I turned on my computer, logged into the website of my favorite baseball team “just to see what the score was” and wound up watching the last few innings of what turned out to be an incredible ballgame.

By the time that was done, it was almost supper time. I knew my wife had been feeling ill all day and that I would most likely be in charge of cooking, but it was late now and I had NO idea how to make a chicken pot pie.

I mean, I could try.

I’m smart.

I could’ve probably done it, had I bothered looking for the recipe. Instead, I ordered pizza for the family, watched an episode of Seinfeld, and used a piece of key lime pie “to erase that thirsty feeling pepperoni makes in your mouth.” (No, really.)

And that’s when I finally slowed down my procrastinating long enough to hear a still, small voice remind me about yesterday’s post, specifically about how I had typed the following words as a sincere prayer to my Lord: “Kill the spirit of slothfulness that has strapped itself to my soul.”

I wanted to say, “Hey. That’s not fair, God. Using my words against me?”

But I knew He’d just shrug and say, “You prayed for this.”

And He’d be right. Because that’s the way it is with prayer.

Prayer is not only a problem I lay at God’s feet to resolve but also an invitation He lays at my feet to become more involved in His work. Prayer is not a package I drop off at God’s post office. It is a process of God shaping my heart so that I may publicly demonstrate His goodness and perfection to others.

It is not a singular event I engage in for five minutes every morning. It is an unceasing, persistent pleading, an intentional listening to the Spirit’s urgings, and a fearless obedience to follow Him wherever He may lead.

But, prayer is also failing.

It is staying in the boat while others walk on water. It is being lazy when we should be at war. It is loving ourselves more than we love God. It is exchanging infinite joy for finite pleasures, water for dirt, holidays for prison, and it is fueled by rationalization, justification, intellectualization, and good ol’ procrastination.

Yet, God still looks at us and says, “You wanted this change…So, let’s change.”

Prayer is confession. It is repentance, an intentional turning away from all that has trapped us in sin. It is working out our own salvation with fear and trembling. In short, prayer is a daily battle.

So, if you’re like me, and you failed today at what you prayed for yesterday, look at your calendar for tomorrow. Look at your wants and your needs. Pull up in your mind who you will be meeting with at work and the deadlines you have to meet.

Spread your day and your fears and the tauntings in your mind out before the Lord like Hezekiah, begging God to take your day and use it for His glory (2 Kings 19:14-19). To incline your heart to His testimonies, not for selfish gain. (Ps. 119:36) For there will be many enemies to fight, the most cunning of which is ourselves, but although the day will be a battle, “the victory belongs to the Lord.” (Pr. 21:31)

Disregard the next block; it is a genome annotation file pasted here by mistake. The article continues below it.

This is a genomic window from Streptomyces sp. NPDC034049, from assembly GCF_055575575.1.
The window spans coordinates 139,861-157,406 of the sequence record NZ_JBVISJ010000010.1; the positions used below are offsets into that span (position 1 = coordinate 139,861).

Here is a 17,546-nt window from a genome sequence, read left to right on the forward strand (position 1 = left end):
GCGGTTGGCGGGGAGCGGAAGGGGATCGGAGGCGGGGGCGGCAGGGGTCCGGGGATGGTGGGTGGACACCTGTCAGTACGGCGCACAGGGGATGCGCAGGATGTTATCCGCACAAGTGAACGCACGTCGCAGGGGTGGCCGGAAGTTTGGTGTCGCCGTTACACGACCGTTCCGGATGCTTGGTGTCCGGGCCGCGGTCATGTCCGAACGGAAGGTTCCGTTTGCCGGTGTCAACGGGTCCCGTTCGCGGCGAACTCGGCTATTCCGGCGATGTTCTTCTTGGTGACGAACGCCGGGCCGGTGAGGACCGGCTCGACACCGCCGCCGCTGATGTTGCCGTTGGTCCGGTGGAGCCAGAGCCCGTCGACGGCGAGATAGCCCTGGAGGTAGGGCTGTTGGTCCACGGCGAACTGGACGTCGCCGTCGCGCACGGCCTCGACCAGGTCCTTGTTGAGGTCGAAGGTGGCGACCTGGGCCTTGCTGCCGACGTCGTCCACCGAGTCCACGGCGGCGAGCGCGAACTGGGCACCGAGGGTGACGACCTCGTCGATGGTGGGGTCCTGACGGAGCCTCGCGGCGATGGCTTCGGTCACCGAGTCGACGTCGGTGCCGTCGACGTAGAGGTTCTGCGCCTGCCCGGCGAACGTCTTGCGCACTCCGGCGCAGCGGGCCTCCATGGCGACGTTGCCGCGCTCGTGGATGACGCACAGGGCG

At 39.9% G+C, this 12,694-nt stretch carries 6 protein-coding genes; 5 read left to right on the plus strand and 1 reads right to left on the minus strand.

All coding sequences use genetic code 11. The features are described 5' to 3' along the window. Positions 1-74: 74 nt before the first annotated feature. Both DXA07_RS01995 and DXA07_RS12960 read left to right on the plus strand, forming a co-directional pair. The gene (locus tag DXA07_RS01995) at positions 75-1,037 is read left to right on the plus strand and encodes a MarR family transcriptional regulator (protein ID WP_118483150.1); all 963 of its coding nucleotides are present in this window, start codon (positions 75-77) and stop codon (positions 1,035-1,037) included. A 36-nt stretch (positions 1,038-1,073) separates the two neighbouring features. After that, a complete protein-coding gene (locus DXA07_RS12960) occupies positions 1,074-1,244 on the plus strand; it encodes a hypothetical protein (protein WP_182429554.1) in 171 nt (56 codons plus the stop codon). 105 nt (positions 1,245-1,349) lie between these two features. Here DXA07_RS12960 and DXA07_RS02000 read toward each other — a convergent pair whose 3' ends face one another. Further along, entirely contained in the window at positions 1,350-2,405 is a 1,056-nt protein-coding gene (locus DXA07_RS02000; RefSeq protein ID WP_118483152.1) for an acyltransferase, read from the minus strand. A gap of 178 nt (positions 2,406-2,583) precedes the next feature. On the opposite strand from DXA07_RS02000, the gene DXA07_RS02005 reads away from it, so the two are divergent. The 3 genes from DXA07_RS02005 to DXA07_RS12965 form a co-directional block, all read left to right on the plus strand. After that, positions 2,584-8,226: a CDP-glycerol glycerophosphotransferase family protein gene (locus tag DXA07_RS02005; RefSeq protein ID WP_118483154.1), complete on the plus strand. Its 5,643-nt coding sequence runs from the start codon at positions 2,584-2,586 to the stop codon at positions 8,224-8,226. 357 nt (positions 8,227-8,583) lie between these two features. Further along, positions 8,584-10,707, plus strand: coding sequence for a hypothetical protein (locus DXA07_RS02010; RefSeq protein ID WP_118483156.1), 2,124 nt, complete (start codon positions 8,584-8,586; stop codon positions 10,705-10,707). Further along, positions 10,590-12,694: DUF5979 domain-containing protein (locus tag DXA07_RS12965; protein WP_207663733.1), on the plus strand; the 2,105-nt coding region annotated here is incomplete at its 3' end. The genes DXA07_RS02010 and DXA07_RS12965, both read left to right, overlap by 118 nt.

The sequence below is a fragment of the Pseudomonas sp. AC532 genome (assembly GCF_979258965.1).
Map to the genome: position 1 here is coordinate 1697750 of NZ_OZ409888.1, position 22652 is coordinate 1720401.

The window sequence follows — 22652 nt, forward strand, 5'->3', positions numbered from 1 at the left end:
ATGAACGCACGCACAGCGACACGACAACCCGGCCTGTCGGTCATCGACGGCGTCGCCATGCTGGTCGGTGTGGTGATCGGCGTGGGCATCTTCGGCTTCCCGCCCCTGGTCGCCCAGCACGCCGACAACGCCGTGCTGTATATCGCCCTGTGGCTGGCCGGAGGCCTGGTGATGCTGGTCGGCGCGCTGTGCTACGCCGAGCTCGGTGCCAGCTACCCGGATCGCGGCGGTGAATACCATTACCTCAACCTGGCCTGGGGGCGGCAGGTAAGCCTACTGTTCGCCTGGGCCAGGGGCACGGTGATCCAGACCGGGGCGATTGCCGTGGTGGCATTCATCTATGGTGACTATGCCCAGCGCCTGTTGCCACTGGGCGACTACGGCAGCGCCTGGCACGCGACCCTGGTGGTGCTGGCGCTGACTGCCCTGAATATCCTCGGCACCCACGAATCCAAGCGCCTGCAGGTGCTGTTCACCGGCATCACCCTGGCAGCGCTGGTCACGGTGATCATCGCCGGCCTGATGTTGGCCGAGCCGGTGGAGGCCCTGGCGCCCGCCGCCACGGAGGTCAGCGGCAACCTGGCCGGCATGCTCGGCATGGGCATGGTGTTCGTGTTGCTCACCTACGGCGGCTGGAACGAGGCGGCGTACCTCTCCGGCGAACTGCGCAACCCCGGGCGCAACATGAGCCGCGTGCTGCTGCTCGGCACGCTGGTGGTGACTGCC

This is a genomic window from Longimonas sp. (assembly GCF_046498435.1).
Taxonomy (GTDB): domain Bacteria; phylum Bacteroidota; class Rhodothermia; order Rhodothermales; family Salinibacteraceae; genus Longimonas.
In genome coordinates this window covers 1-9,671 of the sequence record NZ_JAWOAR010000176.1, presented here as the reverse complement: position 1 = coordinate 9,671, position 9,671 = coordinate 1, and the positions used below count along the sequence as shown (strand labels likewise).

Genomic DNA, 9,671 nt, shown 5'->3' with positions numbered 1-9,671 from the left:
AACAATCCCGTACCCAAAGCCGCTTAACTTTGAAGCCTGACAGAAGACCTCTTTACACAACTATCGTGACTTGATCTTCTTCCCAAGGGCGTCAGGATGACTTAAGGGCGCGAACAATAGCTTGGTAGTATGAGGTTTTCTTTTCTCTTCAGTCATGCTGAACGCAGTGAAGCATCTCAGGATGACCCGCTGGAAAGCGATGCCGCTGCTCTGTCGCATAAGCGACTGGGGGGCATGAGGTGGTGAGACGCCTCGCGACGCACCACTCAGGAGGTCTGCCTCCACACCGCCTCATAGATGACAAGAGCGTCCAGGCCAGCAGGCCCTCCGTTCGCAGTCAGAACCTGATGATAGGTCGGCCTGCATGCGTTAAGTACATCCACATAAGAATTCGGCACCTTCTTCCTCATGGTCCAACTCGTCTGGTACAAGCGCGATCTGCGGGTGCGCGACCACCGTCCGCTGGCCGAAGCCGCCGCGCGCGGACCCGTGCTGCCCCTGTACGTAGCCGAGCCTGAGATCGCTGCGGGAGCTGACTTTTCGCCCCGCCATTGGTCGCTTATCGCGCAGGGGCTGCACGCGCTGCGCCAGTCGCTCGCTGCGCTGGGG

Quick Thoughts: Wisdom and Understanding

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Then he saw it and declared it;
    he established it, and searched it out. And he said to man,

‘Behold, the fear of the Lord, that is wisdom,
    and to turn away from evil is understanding.’” (Job 28:27-28)

God saw and declared wisdom. He established it and searched it out. He knows its depths. No part is a mystery to Him. But to help Man in his limitations understand, God reduces it totwo instructions: 1) the fear of the LORD and 2) turn away from evil.

But if the truth is that “None is righteous, no, not one” (Rom. 3:10), how then do we turn from evil? The answer is provided in Matthew 7:11, which says, “If you then, who are evil, know how to give good gifts to your children, how much more will your Father who is in heaven give good things to those who ask him!”

In this verse we learn:

  1. We are all evil.
  2. Evil people can do good things, even  in the midst of their depravity. In other words, depravity may exclude a person from saving himself but it does not exclude one from doing good acts. The conscience is still intact and able to choose between right and wrong. We are like the schizophrenic whose condition does not preclude him from hearing real (or right) voices, but it also doesn’t dampen the unreal (or wrong) voices that influence their decisions.  Evil can be compelling, but it can also be turned away from.
  3. Turning away from evil is a discipline one must continually practice in order to understand or have discernment. Just as repeatedly turning towards evil breeds more evil and corruption of mind (Romans 1) so turning away from evil removes the scales and increases the ability to do more good deeds (1 Cor. 9:25-27)
  4. Turning from evil provides discernment but it does not remove the stain evil has left on us. The more we turn from evil, the more we realize how hopeless our condition is without God. Self-improvement through continual washing never wholly absolves us of the need to bathe again. We can never be whole or perfect without God.
  5. That is why the fear of the LORD is wisdom. We must fear God, both in trepidation and respect, to approach Him in boldness and to ask Him to do what we cannot accomplish, i.e. to cleanse our soul and lead us into the deepest depths of wisdom that only the pure can travel.